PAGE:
maternity and paternity leave

Take five guide - maternity and paternity leave    

As people increasingly look to different ways of starting a family, more options are now available for those looking to take time off work to care for their child.  


1. What maternity leave am I entitled to?  

Whether you are in a same-sex couple or are becoming parents through surrogacy agreements or adoption, you will want to know what is available to you. Fathers are also increasingly looking to take paternity leave. It’s important to know where you stand in terms of maternity and paternity. 

When you’re pregnant, you are entitled to up to a year of maternity leave, no matter how long you’ve worked for your employer. The earliest that leave can be taken is 11 weeks before the expected week of childbirth, unless the baby is born early. 

Statutory maternity leave is made up of Ordinary Maternity Leave for the first 26 weeks, and then Additional Maternity Leave for the last 26. You don’t have to take the full 52 weeks, but you must take two weeks’ leave after your baby is born, and four weeks if you work in a factory.  

2. How much will I get paid on maternity leave? 

Statutory Maternity Pay (SMP) is paid for up to 39 weeks, and you will get 90 per cent of your average weekly wage before tax for the first six weeks. For the next 33 weeks, you will get either £172.48 or 90 per cent of your weekly earnings (whichever is lower). Tax and National Insurance will be deducted.   

3. As a father to be, am I eligible for paternity leave and paternity pay?   

Paternity leave in the UK is given for either one or two weeks and has to be taken in one go. Leave can’t be taken before the birth.  

To be eligible for paternity pay, you must either be the father, the husband or partner of the mother or fellow adopter – which includes same-sex partners – the child’s adopter, or the intended parent if you are having a baby through a surrogacy arrangement. You must also have worked for your employer for at least 26 weeks up to any day in the 15th week before the baby is due. If you are not eligible for paternity leave and pay your employer must tell you within 28 days if you do not qualify and why.  Some companies may offer company paternity pay (paying you in full for two weeks) so you should check company policies or ask your manager or HR about this. You will however be able to take unpaid leave to take the mother of your child to two antenatal appointments, and this also applies if you’re having a baby through a surrogacy agreement.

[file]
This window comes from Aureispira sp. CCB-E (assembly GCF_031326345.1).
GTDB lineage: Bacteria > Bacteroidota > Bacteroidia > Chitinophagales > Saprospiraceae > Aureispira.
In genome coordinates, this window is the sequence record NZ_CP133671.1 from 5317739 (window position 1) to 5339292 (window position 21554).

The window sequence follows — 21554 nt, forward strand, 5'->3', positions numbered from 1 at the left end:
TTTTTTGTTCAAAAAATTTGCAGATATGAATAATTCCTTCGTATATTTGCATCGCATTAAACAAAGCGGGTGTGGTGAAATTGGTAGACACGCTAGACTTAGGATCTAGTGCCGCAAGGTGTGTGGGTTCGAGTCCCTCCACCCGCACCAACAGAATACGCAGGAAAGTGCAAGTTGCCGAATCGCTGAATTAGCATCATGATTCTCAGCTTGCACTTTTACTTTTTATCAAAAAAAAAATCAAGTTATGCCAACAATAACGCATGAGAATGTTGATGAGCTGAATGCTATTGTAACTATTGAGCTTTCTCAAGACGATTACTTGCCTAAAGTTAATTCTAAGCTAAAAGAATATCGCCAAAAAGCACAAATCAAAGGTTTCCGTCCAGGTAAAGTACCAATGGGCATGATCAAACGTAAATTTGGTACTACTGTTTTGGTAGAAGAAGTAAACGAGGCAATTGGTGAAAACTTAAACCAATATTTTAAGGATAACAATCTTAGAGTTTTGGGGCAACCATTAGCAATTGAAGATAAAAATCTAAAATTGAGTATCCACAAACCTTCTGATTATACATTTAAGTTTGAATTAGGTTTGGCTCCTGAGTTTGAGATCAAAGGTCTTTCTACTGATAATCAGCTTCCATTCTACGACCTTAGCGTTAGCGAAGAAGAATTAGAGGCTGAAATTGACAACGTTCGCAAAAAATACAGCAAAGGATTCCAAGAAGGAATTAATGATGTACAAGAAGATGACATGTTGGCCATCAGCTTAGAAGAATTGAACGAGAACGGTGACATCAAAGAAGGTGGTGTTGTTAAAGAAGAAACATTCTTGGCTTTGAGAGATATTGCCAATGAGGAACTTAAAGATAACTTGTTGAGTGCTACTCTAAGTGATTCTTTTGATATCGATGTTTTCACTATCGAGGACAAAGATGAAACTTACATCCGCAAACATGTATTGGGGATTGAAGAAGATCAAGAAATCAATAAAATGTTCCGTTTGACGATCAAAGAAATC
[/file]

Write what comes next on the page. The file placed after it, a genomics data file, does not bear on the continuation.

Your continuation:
4. I’ve heard about Shared Parental Leave (SPL) – what is it?   

Shared Parental Leave (SPL) is where you can trade in your maternity or adoption leave and share up to 50 weeks of leave and up to 37 weeks of pay between you. 

You and your partner may be able to get SPL if you’re having a baby, using a surrogate to have a baby, adopting a child, or fostering a child you’re planning to adopt. 

Pay and leave will need to be shared in the first year after your child is born or placed with your family. 

You can use SPL to take leave in blocks separated by periods of work, or take it all in one go. You can also choose to be off work together or to stagger the leave and pay. 

5. How can I get Shared Parental Leave (SPL)? 

To get SPL, you and your partner need to meet the eligibility criteria and give notice to your employers. 

You will also need to give up some of your maternity or adoption leave and pay by taking less than the 52 weeks of maternity or adoption leave and using the rest as SPL. For example, if you’re the mother and you’ve taken 22 weeks of maternity leave and SMP, you can share the remaining 30 weeks of SPL and 17 weeks of pay with your partner. 


Would you like to know more?

Please contact one of our expert lawyers in the Family Law sector here. Or contact us directly using our contact form below.


Thrings legal take five guides